McDonald's Ends Controversial Nutrition Program For Schoolchildren

Three years ago, a 280-pound-man named John Cisna claimed to have adhered to a calorie-controlled diet consisting solely of McDonald's for six straight months. After 540 meals (and several dedicated hours of exercise), Cisna triumphantly emerged from the experience having lost a considerable 56 pounds.

He did, however, gain one thing: a shiny new title. In late 2014, McDonald’s hired Cisna as a "brand ambassador" to share his story about the "importance of choice and balance," reports The Washington Post.

As a McDonald’s brand ambassador, Cisna has spent the past few years preaching the virtues of his happy-meal-heavy diet and exercise regime in presentations to American schoolchildren — a practice that has been understandably met with skepticism.

Shockingly, parents and school teachers alike didn’t seem to appreciate Cisna’s message, arguing that his particular form of fast-food marketing could be harmful to impressionable children.

“There was a suggestion that if you look at what you’re eating, you could eat at McDonald’s for several days,” Susan Strutz, a family and consumer science teacher who witnessed one of Cisna’s speeches, said in fall 2015. She added that she thought it was inappropriate for him to speak to middle schoolers.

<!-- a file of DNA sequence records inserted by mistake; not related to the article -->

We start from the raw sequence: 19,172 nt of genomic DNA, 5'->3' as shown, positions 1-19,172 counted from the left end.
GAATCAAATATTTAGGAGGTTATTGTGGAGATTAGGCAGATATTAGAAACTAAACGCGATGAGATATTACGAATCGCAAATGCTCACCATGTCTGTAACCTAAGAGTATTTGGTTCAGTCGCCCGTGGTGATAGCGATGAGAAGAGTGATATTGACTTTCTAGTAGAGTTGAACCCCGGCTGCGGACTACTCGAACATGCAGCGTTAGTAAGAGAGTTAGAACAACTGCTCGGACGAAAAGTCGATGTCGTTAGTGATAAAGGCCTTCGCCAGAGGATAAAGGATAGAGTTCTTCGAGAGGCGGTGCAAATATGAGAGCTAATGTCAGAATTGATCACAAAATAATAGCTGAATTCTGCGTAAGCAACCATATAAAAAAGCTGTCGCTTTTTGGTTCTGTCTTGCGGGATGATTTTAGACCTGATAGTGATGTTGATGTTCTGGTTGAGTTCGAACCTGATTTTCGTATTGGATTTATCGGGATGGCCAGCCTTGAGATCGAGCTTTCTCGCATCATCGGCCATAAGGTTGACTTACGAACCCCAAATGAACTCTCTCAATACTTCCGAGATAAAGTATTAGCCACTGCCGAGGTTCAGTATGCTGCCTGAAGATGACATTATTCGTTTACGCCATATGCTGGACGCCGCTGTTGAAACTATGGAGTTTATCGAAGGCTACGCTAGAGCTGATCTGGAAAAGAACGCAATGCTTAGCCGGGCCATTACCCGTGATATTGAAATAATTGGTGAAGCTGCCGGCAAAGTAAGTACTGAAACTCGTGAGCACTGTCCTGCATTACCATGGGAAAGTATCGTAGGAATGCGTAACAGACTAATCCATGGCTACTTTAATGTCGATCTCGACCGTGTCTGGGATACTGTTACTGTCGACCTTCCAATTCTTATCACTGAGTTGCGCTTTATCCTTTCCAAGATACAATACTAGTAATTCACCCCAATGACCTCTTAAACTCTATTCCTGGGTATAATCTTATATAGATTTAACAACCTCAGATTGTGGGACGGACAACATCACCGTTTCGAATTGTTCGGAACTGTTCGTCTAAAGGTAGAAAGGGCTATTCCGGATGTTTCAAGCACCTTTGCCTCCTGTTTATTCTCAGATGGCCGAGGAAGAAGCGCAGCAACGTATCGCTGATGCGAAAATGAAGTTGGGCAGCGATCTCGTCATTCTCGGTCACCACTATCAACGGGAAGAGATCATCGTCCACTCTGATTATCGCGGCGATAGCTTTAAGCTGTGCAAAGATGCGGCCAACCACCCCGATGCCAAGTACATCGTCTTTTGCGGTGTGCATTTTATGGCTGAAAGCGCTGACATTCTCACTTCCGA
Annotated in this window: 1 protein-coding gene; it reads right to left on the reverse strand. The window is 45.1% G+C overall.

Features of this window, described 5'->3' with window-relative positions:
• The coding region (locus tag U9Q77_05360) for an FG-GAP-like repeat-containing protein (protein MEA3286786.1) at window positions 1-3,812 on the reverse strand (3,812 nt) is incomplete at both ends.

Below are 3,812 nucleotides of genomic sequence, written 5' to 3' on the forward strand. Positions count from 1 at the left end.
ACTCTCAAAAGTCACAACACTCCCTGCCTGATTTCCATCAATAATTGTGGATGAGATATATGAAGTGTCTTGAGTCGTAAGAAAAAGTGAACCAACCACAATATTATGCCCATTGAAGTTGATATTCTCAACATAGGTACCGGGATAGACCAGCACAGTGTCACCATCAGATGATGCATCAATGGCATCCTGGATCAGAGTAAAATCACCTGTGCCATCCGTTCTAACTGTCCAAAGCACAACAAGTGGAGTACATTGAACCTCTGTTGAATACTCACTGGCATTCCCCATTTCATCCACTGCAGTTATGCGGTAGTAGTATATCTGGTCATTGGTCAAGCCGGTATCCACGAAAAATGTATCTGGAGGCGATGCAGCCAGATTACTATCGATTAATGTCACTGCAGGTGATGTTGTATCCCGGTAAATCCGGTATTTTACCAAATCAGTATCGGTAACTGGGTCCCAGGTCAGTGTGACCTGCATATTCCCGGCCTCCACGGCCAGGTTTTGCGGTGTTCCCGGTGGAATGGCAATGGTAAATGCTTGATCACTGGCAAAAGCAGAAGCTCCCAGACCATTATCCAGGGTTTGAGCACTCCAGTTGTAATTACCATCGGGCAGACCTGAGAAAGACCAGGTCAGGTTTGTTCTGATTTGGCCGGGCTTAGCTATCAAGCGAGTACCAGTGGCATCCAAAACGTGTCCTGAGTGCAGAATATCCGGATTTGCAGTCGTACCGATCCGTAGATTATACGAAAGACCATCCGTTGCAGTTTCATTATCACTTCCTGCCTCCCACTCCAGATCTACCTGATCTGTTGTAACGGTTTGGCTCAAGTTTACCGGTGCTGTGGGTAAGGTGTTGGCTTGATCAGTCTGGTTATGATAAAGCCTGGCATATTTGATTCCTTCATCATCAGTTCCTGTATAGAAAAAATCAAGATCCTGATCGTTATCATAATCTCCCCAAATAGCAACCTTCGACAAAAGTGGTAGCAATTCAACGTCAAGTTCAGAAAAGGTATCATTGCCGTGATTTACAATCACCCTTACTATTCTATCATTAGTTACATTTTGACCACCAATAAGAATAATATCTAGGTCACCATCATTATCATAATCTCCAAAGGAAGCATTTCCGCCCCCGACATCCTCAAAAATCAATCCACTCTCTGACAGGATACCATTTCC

Not only was McDonald’s circulating Cisna’s 20-minute video, entitled 540 Meals: Choices Make the Difference, but according to the Washington Post, McDonald’s was also campaigning for the documentary (which essentially operates as the antithesis of Morgan Spurlock’s Super Size Me) to be offered to students, educators and school administrators as a lesson in nutrition.

In addition to sharing the documentary, Cisna reportedly sent letters urging teachers to include the video as part of their health curriculums, and even went so far as to attach accompanying teaching guides.

As of Friday, May 13, the controversial program has officially ended.

“John’s currently focused on the opportunities that make the most sense for our brand at this time,” Christina Tyler, a McDonald’s spokesperson said in a statement. “Specifically, as our brand ambassador, John is currently focused on internal and local community events, and he is not appearing at schools.”

While Cisna declined speak by phone, via email he wrote, “My focus has always been to encourage people to exercise and make more informed choices about food. Now I'm focused on and enjoying talking to employees and community groups about my story of choice and balance.”

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